Author : Roger Dale Trexler

Carpenter awoke in a tree, but the body he was in was no longer his own. They had taken that away from him, too…. just like they had stolen and plagiarized his work and called it their own.

He moved, but his motions were not human. Not quite. Then, he looked down at his hand.

He screamed, but it came out as an animal cry.

His hands were covered in coarse brown hair. He looked at his torso and saw that it, too, was covered in hair.

He screamed again.

Then, he sniffed the air and his mind went blank for a moment.

He jumped out of the tree with an agility that no human could possibly possess…. and he ran aimless. He knew that there was no logic in running, but his animal body could not help it. Instinct had taken over, and his sophisticated mind, trapped inside an animal’s body, was being overpowered by nature, the will to survive.

A minute later, regaining his senses, he stopped running. Whatever odd scent he had picked up was gone. He was safe.

He looked around.

The plants, he thought. They’ve been extinct for a million years.

I’m somewhere in the Jurassic period.

Those bastards!

He walked cautiously though the jungle. He was frightened, but his analytical mind was also fascinated by the fact that his theories worked. He recalled the day, a month ago, when he walked into Bayer’s office. Harold Bayer was the head of the project. He had no love—or, for that matter, knowledge—of science. He was appointed to the position because he was related to someone with an iota of power. A senator’s son or some such clout.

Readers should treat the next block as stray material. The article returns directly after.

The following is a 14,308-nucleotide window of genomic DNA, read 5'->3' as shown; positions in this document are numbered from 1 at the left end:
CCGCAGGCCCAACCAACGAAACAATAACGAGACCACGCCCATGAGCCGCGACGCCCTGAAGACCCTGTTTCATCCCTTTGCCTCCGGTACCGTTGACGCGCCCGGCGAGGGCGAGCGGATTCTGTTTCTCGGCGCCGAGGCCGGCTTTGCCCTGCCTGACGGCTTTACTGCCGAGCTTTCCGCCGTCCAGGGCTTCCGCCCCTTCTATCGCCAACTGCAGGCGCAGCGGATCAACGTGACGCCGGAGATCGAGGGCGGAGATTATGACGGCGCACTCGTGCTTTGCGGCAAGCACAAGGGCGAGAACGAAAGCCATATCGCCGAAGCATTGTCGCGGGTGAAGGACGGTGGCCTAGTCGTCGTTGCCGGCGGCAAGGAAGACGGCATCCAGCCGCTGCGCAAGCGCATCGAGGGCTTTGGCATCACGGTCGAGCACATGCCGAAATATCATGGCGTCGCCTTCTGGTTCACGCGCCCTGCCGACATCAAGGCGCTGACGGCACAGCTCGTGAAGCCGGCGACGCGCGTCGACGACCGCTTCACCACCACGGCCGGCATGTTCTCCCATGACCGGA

Carpenter had been reluctant to announce his discovery.

“It’s what?” Bayer said, bewilderment on his face.

“A mental link over space and time,” Carpenter told him. “Look at it as a form of mental astral projection. That’s as simple an explanation as I can give, really.”

Bayer nodded, but it was clear he did not understand.

“We can’t travel through time physically,” Carpenter said. “It just isn’t possible. The energy requirements would be staggering.”

Bayer continued to nod, reminding Carpenter of one of those toy birds that drank water from a glass.

“But,” Carpenter said, “no one ever thought about mental links with people from the past.”

Bayer was still clueless, but the inkling of a thought was flowing through his head. He saw a chance to make money and acquire power, and that was enough for him to say: “Keep up the good work, Carpenter…. and keep me informed.”

Carpenter had kept him informed…and that was his downfall.

They perfected the process a few days ago. Carpenter sent a chimpanzee’s mind into the past, but there was no way for him to know where it had gone. Upon trying to retrieve the chimpanzee’s mind, it died.

There was no coming back.

They found a prisoner serving a life term for murder for the next experiment. He, too, died upon attempted retrieval, but they were able to access his brain via Carpenter’s device. What they saw was prehistoric…and amazing.

Carpenter wanted to do more trials, but Bayer wanted to go public. They had an argument and, somehow, Bayer overpowered him.

Carpenter awoke in the past, in a strange body.

I can’t go back, he thought as he reached a stream. He bent over and looked into his ape-like face.

Then, he smelled something.

But, it was too late. The sabre tooth tiger jumped out of the bushes and attacked.

As the tiger ate him alive, Bayer knew the true nature of mankind: survival of the most underhanded.

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